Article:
Event Colors & Status

How are Events Color-Coded?


Events are initially color-coded based on the color of their calendar. They can receive a different color if they match one of your specified statuses. The status colors are determined by the contents of a field of your choosing. We refer to this field as the event "status" in our documentation and the field mapping section of your calendar configuration. However, you can use any field you prefer and then rename DayBack's standard terms to call it something else, such as "department," "category," or "state."

Additionally, you can add colors by styling the text within an event. For more information, see Event Styles.


Mapping your Status Field

Setting up color coding starts with field mapping, where you'll be asked which field DayBack should use for "status" (used for color coding).

We recommend using the "status" field to represent something temporal about the item, such as its confirmation status. Use resources for more concrete details about the event, like its location or ownership.

When the value of the status field matches one of the values in DayBack's list of status filters, you'll see that color in your event. (Watch a step-by-step walkthrough on mapping the status field in Salesforce.)

You'll manage the list of statuses and their corresponding colors on the filters tab of the DayBack sidebar. Think of these statuses like a picklist for that field:

This is the same list you'll see in the event details popover:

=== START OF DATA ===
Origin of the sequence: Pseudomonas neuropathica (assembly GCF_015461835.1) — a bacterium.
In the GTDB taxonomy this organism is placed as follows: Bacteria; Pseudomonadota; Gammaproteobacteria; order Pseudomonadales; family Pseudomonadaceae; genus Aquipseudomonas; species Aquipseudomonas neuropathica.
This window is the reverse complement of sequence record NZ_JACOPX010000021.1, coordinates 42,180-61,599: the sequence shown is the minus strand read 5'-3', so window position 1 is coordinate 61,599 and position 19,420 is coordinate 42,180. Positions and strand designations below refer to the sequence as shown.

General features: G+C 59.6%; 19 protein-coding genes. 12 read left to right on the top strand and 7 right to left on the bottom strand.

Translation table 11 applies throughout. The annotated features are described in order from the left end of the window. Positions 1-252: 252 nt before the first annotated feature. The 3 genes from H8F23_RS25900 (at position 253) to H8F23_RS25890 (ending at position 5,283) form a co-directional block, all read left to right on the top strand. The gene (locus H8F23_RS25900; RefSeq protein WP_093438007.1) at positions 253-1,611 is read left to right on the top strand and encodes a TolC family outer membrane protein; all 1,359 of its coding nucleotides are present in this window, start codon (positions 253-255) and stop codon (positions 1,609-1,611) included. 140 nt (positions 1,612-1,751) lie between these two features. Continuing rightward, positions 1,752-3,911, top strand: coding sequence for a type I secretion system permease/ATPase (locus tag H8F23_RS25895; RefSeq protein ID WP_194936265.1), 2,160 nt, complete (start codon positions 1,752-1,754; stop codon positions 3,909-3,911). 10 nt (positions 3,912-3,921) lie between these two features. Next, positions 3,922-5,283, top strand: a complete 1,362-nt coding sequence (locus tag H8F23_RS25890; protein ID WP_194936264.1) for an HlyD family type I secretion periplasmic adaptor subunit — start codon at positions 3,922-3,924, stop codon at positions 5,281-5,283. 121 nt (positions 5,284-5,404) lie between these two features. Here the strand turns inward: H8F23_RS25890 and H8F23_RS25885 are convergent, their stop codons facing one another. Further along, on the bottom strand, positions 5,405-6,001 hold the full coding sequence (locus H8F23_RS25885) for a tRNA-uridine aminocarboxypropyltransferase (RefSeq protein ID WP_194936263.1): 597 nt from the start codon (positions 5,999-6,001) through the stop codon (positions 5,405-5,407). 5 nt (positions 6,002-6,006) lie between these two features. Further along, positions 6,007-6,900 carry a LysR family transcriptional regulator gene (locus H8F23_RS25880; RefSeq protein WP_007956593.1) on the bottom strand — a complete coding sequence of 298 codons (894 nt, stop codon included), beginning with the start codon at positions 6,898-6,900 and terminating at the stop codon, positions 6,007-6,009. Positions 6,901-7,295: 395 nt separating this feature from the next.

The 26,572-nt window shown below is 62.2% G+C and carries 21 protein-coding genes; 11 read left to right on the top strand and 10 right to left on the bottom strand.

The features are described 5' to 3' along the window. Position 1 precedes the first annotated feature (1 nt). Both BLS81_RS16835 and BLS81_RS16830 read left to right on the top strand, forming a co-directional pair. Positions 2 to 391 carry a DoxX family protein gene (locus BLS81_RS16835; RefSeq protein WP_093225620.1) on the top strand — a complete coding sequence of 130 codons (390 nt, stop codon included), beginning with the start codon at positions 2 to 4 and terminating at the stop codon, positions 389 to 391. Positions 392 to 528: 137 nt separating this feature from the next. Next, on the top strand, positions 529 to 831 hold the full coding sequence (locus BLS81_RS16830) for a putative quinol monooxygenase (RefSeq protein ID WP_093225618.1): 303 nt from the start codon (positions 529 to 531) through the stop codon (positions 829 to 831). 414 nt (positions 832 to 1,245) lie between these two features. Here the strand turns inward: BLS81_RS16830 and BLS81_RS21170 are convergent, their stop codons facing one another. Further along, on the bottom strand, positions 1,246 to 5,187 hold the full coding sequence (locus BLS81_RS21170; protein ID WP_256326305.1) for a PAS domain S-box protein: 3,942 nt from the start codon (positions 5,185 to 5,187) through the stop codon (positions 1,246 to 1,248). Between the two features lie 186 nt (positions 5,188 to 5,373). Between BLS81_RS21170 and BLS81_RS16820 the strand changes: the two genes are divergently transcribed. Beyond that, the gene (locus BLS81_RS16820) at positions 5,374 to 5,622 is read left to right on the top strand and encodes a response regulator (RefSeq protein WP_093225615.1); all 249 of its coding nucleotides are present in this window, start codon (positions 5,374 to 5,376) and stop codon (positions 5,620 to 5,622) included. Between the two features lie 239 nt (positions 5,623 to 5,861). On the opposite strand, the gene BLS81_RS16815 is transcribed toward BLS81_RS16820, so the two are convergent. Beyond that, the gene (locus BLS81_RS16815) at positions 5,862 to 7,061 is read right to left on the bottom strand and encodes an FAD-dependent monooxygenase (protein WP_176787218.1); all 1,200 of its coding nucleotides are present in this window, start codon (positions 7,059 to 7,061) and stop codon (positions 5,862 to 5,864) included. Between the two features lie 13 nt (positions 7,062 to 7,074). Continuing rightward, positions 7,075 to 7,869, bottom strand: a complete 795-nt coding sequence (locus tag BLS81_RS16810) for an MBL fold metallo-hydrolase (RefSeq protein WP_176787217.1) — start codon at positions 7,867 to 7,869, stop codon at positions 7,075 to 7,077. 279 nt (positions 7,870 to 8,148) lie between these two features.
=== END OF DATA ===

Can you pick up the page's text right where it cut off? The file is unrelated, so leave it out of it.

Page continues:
Status need not be something temporal. You can map the status field to any field that should determine the color of your event. Here's a short movie of how one might use these settings to switch the calendar from coloring by status to a custom field of your own. In this example, we have a law firm that practices in several cities and we'll color by "practice location": 

Color Salesforce Calendar by Location from SeedCode on Vimeo.


Adjusting status colors

Here are some tips for creating and adjusting status colors.

Click the "+" button below the list of status filters to make a new one.

Select the color you'd like by manipulating the color picker. It consists of three columns. The left, and widest, lets you fine-tune the color. The middle column lets you pick the general color spectrum, and the third column adjusts the transparency.

If you have colors you'd like to match exactly, simply type the RGBA or hex value in right below the color picker. (The "A" in RGBA is alpha, or transparency, so just enter 1 if you're trying to match colors exactly. Hex values are things like #7bd148)
Click on the gear icon beside an existing color to edit or delete it. Note that deleting or renaming a color here doesn't change the value of that field in any items that may be using that status/color. 


Important Note on Status Colors: The color of the event status influences the event text color. If the Green and Blue values (GB in RGBA) are both above 100, the color of your text will be black. If either Green or Blue value is below 100, the color of your text will be white.


Can I color code by calendar instead of by a field?

Yes, if there is no field mapped to "status", items will take their color from the calendar. If you're not using statuses for this source you can mark the source's status field as "unused" below Source Settings where you do the field mapping. 


Can I base the item's color on a Salesforce formula?